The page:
When this print was put on view, the Kabuki actors were not yet identified. Now their history can be told.
Written by Dr. Katherine Anne Paul, The Virginia and William M. Spencer III Curator of Asian Art
Kabuki was—and remains—an action-packed theater style. Today and historically, Kabuki actors (like some American movie stars) develop a cult-like fan base. Although Kabuki theater was invented by a woman (Okuni 出雲阿国 Izumo no Okuni, born ca. 1572; died ca. 1613), by the year 1629, women were banned from performing Kabuki and all roles—both masculine and feminine were played by men. Only recently have modern women taken on Kabuki once more. Men specializing in female roles are called Onnagata or oyama (女形・女方, literally “woman-role”). A small forehead-cloth (demonstrated by the kneeling figure in this print) emphasizes the Onnagata actor.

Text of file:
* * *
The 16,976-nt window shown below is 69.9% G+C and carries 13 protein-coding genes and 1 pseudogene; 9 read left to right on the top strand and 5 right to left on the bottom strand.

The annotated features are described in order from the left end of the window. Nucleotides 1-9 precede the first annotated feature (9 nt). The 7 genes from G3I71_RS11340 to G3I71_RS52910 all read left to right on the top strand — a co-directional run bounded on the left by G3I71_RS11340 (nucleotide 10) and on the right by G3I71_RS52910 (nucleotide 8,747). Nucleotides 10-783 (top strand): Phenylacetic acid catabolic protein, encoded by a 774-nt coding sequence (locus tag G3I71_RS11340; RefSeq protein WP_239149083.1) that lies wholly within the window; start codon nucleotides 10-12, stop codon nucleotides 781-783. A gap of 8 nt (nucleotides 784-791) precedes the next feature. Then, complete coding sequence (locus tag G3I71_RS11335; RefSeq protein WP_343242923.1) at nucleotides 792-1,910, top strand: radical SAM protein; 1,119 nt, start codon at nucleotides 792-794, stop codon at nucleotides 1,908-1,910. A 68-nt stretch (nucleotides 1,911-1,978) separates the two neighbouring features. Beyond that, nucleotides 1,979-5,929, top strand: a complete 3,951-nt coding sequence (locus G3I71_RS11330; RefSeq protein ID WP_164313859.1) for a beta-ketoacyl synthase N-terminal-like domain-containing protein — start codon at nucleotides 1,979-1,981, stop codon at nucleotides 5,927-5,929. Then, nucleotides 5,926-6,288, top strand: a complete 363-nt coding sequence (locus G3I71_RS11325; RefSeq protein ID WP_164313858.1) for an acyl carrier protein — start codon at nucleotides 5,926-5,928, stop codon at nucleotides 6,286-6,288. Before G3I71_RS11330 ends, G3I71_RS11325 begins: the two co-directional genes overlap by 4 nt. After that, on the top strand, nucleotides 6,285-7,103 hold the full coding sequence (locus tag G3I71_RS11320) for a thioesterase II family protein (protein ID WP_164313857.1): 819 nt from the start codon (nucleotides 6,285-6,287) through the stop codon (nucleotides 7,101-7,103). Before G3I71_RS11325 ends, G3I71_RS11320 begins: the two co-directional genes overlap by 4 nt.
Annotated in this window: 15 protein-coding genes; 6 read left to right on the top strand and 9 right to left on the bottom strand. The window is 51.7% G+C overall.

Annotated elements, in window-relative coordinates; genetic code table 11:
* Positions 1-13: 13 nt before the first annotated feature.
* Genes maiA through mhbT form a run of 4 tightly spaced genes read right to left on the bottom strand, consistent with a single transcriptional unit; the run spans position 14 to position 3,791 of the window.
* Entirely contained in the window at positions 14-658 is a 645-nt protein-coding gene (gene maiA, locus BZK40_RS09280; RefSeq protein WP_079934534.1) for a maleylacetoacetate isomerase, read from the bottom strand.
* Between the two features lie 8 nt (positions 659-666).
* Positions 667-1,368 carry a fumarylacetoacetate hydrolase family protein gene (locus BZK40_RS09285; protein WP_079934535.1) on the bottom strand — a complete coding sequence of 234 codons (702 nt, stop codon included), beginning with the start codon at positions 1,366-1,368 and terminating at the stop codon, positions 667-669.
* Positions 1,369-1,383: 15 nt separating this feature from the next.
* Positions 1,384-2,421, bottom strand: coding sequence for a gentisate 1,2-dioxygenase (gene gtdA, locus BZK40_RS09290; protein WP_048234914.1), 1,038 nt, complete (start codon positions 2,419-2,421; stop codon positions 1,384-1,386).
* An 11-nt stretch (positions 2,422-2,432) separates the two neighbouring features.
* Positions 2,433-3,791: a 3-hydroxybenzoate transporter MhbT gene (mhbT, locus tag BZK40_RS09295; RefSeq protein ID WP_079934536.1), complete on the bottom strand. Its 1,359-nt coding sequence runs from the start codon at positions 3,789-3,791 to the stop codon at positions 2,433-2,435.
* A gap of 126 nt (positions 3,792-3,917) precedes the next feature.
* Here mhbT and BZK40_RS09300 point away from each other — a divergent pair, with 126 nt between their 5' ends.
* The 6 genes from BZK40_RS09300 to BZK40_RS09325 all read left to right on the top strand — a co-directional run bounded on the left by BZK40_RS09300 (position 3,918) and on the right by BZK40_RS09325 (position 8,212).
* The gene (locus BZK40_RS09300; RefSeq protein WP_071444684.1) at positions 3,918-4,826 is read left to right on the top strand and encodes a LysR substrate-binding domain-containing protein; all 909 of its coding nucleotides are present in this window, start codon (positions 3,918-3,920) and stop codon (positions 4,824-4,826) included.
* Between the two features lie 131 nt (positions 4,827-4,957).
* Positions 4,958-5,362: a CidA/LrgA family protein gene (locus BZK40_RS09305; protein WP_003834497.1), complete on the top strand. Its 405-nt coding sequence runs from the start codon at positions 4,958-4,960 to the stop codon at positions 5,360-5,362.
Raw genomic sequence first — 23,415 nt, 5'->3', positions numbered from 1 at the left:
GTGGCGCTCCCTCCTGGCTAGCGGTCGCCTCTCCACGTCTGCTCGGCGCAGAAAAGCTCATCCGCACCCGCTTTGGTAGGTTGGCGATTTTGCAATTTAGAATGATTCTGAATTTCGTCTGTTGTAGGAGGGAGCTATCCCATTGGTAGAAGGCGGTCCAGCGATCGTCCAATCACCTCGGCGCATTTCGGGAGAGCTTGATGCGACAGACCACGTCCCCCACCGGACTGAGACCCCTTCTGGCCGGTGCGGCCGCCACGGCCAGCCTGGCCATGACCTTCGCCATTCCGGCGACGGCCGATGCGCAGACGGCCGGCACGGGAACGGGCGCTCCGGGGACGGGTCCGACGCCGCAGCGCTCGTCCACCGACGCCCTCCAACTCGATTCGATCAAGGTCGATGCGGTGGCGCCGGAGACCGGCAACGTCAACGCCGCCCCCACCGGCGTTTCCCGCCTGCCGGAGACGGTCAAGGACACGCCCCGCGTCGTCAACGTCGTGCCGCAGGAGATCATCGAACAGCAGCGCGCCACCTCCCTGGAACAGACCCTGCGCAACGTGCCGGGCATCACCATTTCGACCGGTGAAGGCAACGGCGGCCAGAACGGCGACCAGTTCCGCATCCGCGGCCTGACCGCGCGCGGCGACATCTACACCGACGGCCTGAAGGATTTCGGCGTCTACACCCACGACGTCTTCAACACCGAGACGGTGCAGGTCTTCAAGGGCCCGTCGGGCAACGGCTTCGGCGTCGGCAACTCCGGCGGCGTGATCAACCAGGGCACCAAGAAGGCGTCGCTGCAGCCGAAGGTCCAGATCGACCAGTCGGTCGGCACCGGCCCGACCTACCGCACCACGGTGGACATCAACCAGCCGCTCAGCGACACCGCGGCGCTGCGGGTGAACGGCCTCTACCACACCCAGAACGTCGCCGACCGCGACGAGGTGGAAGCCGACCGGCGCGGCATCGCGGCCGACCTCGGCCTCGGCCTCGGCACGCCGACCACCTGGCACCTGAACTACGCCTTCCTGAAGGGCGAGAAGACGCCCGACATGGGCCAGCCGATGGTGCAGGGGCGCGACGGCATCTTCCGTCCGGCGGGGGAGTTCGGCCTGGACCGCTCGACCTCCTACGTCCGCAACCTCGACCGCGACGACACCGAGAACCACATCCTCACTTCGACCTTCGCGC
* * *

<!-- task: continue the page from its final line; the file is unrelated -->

Ichikawa Ebizô V here plays the male role dressed in the grey robes of a Buddhist priest with a long green head-covering. It is common for memorial portraits to have some Buddhist content as a blessing for their afterlife. Arashi Koroku V plays a female role, offering up a large yellow tree peony in a blue and white vase. This offering may be a reference to a wish that Ichikawa Ebizô V attains an afterlife in the Buddhist paradise of Amitabha Buddha. It may also refer to a play they performed together. The “V” at the end of their names means that each of these actors are the fifth generation of actors in their family.
Like collectors of photographs or posters of movies and movie-starts, Kabuki fans may purchase portraits of their favorite actors in a wide variety of roles including their memorial portraits. Many memorial portraits of Ichikawa Ebizô V survive. In fact, more than one portrait of this actor was created by this artist, Utagawa Kunisada. Both publishers and artists gained wealth and fame through these portraits.
This work is currently on view in the special exhibition Ways of Seeing: Portraits in the Bohorfoush Gallery.